If you see one movie about artificial intelligence this summer, see Ex Machina. But if you see two, you’re probably seeing Avengers: Age of Ultron anyway and yes, it’s good. Is it as good as the first Avengers? In some ways yes, in general I think not. It’s more ambitious and thematically rich, but at 2 and a half hours it’s simultaneously filled with excess and oddly incomplete. Joss Whedon’s director’s cut, due out on DVD and Blu-Ray later this year, promises to be a full hour longer, and I’m curious how it plays in full. Depending on what the missing material is and how it fits into the movie, the director’s cut might possibly be great.
My number one hope for the director’s cut: more Wanda and Pietro. These not-mutant-because-FOX-owns-the-X-Men twins, played by Elizabeth Olsen and a surprisingly not awful Aaron Taylor-Johnson, have the coolest powers (she’s a psychic who can screw with people’s minds, he’s got super-speed), a strong relationship playing off each other, and a major dramatic arc that’s not developed nearly enough. Beyond just being interesting, I’d think it almost a moral imperative to give a deeper look into why characters the actors have described as “gypsies” (in the comics, they’re explicitly half-Roma, half-Jewish, and the children of Holocaust survivors) would willingly be teaming up with HYDRA Nazis at the start of the film.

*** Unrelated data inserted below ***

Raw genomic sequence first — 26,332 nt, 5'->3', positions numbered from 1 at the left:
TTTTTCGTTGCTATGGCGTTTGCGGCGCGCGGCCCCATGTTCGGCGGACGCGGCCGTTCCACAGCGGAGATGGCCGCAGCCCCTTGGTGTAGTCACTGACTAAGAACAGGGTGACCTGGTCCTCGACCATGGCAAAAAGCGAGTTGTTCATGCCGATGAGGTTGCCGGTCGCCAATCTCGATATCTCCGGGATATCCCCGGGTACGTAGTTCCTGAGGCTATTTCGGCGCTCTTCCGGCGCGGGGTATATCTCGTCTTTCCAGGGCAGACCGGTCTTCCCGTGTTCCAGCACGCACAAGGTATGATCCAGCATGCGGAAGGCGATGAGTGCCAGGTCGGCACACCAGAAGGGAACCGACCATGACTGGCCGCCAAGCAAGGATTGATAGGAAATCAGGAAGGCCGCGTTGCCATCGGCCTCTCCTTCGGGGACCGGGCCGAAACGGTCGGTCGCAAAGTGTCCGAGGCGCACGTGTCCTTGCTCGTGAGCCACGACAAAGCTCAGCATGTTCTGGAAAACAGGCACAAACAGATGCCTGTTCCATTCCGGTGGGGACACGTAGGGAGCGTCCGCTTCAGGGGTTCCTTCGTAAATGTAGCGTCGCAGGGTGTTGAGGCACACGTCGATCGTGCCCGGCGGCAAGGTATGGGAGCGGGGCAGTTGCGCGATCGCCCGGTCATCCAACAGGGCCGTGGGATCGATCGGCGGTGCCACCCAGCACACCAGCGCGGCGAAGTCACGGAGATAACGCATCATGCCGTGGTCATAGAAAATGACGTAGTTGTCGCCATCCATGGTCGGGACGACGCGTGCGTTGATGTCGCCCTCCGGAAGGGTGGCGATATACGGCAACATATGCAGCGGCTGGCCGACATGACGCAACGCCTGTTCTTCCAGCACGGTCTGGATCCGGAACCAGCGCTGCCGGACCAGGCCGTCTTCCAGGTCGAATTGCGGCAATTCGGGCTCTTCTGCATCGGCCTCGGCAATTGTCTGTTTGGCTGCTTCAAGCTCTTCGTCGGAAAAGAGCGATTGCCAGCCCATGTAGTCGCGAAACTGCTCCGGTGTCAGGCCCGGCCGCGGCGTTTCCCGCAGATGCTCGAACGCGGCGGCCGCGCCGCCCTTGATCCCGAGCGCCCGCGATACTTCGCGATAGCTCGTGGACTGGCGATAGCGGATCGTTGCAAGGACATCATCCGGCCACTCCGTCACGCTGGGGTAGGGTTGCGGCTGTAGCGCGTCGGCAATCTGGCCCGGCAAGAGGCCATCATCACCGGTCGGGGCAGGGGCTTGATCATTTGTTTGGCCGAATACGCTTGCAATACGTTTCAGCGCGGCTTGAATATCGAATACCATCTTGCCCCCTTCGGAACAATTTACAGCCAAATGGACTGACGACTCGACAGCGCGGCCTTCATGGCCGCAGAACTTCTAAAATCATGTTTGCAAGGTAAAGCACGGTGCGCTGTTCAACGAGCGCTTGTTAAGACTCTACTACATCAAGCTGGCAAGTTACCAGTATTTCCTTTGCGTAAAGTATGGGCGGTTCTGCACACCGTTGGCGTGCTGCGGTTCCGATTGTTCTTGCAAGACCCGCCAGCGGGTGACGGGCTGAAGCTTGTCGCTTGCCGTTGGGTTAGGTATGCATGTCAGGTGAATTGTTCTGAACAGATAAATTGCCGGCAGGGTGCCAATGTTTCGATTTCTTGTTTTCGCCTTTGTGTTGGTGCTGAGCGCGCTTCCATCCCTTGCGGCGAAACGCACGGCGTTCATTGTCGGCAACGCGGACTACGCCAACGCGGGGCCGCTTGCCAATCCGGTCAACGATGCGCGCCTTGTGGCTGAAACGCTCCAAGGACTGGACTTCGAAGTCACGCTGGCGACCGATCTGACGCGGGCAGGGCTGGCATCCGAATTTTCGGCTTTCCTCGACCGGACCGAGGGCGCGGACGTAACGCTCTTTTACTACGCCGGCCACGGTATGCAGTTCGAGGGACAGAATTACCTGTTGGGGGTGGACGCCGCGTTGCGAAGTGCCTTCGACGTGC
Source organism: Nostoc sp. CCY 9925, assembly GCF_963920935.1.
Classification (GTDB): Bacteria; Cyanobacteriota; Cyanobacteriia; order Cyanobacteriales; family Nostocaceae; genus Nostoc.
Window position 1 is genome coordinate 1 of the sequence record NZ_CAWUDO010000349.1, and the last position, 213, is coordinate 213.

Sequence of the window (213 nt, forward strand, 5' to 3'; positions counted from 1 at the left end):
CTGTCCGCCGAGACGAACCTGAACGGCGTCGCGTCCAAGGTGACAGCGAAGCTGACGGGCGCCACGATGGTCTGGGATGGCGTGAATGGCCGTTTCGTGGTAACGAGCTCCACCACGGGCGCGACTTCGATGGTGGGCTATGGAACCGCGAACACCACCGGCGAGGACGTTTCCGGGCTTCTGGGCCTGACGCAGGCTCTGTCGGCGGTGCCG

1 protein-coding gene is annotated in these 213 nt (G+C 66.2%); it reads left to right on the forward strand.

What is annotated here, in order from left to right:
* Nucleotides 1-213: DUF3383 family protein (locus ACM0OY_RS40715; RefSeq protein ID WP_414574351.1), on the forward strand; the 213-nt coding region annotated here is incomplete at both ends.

Beyond that, I hope the director’s cut has more of what Whedon’s really great at: the calmer, funnier character moments. There’s still plenty of that to enjoy in the theatrical cut: Hawkeye actually has a character for the first time in these movies, Hulk and Black Widow (the two best-acted characters) share a romance, and even bit players like Maria Hill and War Machine get time to shine. There’s also some impressive darker asides: though Thor’s part is a bit excessively trailer-y, the “Avengers’ worst nightmares” sequences are mostly stand-outs. The inclusion of more such bits, though, might help the overall pacing surrounding the action scenes. Whereas the first Avengers built up to one amazing action sequence, Age of Ultron has four major action sequences, only the final of which particularly stands out (the Hulkbuster scene contains one great beat but is otherwise a bit drawn out and rather underwhelming), and mid-movie threatens to tire itself out.
As in the first movie, there’s an emphasis on the need for putting aside differences to fight for the common good, but in the growing Tony Stark-Steve Rodgers conflict, it starts to hint that there are points at which philosophical differences between equally well-meaning “heroes” do become irreconcilable (setting up for Captain America: Civil War certainly). There’s also a preoccupation with childbirth: Hawkeye’s anticipating it, Black Widow has regrets surrounding it, Cap rejects it, and Tony is almost destroyed by it. It’s anxious enough I had to Google whether Joss Whedon has kids of his own to contextualize it. Turns out he does, so I guess the anxiety is ultimately subsumed into his absurdist philosophy, articulated directly by a stand-out late-movie addition to the Avengers. Age of Ultron is Whedon’s goodbye to the Marvelverse for now at least, the production apparently taking a lot out of him, but he’s managed to inject enough of himself into the explode-em-up blockbuster formula to create a solid farewell. I only hope the Director’s Cut displays even more of his strengths and eccentricities.
Note: Shockingly, there’s no post-credits scene as has been the custom for Marvel movies. After the mid-credits tease, you can leave.